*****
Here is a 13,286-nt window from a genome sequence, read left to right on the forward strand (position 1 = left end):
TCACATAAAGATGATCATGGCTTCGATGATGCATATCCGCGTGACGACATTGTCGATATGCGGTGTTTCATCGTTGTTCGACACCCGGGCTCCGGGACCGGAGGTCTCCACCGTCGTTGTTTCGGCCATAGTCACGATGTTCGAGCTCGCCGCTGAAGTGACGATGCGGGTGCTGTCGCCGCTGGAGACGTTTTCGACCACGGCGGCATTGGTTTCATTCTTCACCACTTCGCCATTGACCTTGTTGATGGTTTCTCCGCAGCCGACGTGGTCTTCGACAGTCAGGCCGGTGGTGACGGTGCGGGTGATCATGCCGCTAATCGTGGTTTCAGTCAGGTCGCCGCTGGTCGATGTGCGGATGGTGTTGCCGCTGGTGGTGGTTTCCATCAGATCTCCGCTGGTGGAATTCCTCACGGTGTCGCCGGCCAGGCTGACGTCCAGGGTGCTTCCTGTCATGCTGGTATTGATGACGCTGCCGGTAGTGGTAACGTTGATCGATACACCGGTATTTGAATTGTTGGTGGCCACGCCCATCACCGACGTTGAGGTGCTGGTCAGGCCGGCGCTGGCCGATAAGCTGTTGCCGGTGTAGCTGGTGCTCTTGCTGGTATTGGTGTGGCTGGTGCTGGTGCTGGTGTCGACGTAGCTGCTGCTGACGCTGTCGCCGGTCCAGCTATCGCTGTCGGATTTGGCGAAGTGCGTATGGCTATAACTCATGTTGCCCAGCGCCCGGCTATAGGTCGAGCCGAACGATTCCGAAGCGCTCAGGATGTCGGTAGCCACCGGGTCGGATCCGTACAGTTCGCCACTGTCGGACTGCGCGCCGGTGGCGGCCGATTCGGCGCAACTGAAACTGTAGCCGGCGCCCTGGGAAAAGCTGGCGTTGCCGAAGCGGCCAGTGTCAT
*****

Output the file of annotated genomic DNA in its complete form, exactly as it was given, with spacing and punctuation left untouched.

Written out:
Here is a 13,286-nt window from a genome sequence, read left to right on the forward strand (position 1 = left end):
TCACATAAAGATGATCATGGCTTCGATGATGCATATCCGCGTGACGACATTGTCGATATGCGGTGTTTCATCGTTGTTCGACACCCGGGCTCCGGGACCGGAGGTCTCCACCGTCGTTGTTTCGGCCATAGTCACGATGTTCGAGCTCGCCGCTGAAGTGACGATGCGGGTGCTGTCGCCGCTGGAGACGTTTTCGACCACGGCGGCATTGGTTTCATTCTTCACCACTTCGCCATTGACCTTGTTGATGGTTTCTCCGCAGCCGACGTGGTCTTCGACAGTCAGGCCGGTGGTGACGGTGCGGGTGATCATGCCGCTAATCGTGGTTTCAGTCAGGTCGCCGCTGGTCGATGTGCGGATGGTGTTGCCGCTGGTGGTGGTTTCCATCAGATCTCCGCTGGTGGAATTCCTCACGGTGTCGCCGGCCAGGCTGACGTCCAGGGTGCTTCCTGTCATGCTGGTATTGATGACGCTGCCGGTAGTGGTAACGTTGATCGATACACCGGTATTTGAATTGTTGGTGGCCACGCCCATCACCGACGTTGAGGTGCTGGTCAGGCCGGCGCTGGCCGATAAGCTGTTGCCGGTGTAGCTGGTGCTCTTGCTGGTATTGGTGTGGCTGGTGCTGGTGCTGGTGTCGACGTAGCTGCTGCTGACGCTGTCGCCGGTCCAGCTATCGCTGTCGGATTTGGCGAAGTGCGTATGGCTATAACTCATGTTGCCCAGCGCCCGGCTATAGGTCGAGCCGAACGATTCCGAAGCGCTCAGGATGTCGGTAGCCACCGGGTCGGATCCGTACAGTTCGCCACTGTCGGACTGCGCGCCGGTGGCGGCCGATTCGGCGCAACTGAAACTGTAGCCGGCGCCCTGGGAAAAGCTGGCGTTGCCGAAGCGGCCAGTGTCAT